SN 911 A Clever Regurgitator

  • Be sure to checkout “Tips & Tricks”
    Dear Guest Visitor → Once you register and log-in:

    This forum does not automatically send notices of new content. So if, for example, you would like to be notified by mail when Steve posts an update to his blog (or of any other specific activity anywhere else), you need to tell the system what to “Watch” for you. Please checkout the “Tips & Tricks” page for details about that... and other tips!



Sep 29, 2020
I really enjoyed SN 911's title subject, A Clever Regurgitator. It was exactly what I was looking for, even though I didn't know it at the start. I'd been thinking of requesting a propeller hat, deep-dive into AI. But there are plenty of papers and lectures out there already (several of which are waiting for me in open Tabs), some books in my Humble Bundle library that I didn't know were there and a freshly purchased copy of Gilbert Strang's, Linear Algebra and Learning from Data (which I'll probably never read. It goes along with MIT OCW 18.065).
Anyway, Regurgitator really cut through the noise. The parrot was a perfect contrast to the large language AI. That ChatGPT simulates intelligence because it's absorbed the "historical global output of a truly intelligent species – namely, man ..." , it's able to say the right thing, "because that right thing has been expressed before, by man, in thousands of different contexts." (SN 911 Show Notes) Much has been made of ChatGPT's ability to write essays. But how many high school essays are really original? You earn a PhD for adding to the body of human knowledge. That's supposed to be the requirement, right? Not just stringing together a few quotes from Wikipedia and a couple of library books.
The same thing goes for translation, which probably should be better expressed as interpretation. Real-time 'translation' like they do with speeches at the UN for example, is technically interpretation, and seems like the perfect place for AI already. Translation, on the other hand often involves pondering over a complex passage from a text written for a foreign audience, trying to capture the author's idea and then convert that idea into text that the local audience will grasp (I'm looking at you, Thomas Mann 🤯 ). It's been a while since I did any real translation, but in the past google.translate would do an excellent job with run-of-the-mill text, but whenever I was really stuck, it wouldn't give me anything that I could be sure was right. (I learned from the abstract of All You Need Is Attention (Attention ... Need--AI wouldn't have made that mistake) that German and French were the languages used to test many AIs. Presumably, large quantities of human translated works have been fed to those systems.) And syntactically, 'right', and for the author/translator 'right', may not always be the same thing. AI definitely speeds translation work, but I'm not going to bet my life on an artificially produced translation just yet.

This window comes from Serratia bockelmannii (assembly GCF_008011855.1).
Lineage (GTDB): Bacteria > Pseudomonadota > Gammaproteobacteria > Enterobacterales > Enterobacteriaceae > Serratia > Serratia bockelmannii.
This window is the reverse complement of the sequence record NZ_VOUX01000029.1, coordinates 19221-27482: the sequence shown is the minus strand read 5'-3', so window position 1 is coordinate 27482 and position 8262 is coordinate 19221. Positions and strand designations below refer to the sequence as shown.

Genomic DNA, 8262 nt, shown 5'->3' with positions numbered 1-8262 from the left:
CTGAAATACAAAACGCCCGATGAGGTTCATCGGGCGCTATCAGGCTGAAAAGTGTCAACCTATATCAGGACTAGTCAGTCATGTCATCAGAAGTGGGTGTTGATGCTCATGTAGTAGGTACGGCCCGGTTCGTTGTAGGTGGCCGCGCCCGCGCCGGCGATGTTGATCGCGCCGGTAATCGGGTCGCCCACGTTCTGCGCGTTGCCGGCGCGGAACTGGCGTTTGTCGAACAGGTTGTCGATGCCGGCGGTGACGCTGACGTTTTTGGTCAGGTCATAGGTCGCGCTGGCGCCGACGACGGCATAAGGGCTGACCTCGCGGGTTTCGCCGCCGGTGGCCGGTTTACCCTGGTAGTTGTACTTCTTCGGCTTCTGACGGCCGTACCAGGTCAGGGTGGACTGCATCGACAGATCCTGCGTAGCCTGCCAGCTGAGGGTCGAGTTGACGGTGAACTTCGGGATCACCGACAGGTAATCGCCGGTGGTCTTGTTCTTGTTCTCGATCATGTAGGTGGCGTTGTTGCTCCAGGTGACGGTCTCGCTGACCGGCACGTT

So, Thanks Steve, for the reality check. A couple places I hope AI will someday take us: I'd like to see an AI interpret animal communication furthering Temple Grandin's work (I think my cat knows more than she's saying). And (this is being done--but can only get better) in the realm of brain-machine interfaces, more complex motor signals will be processed to produce finer movement (i.e. natural gait, fine hand motor) in assistive devices for the disabled.
Last edited: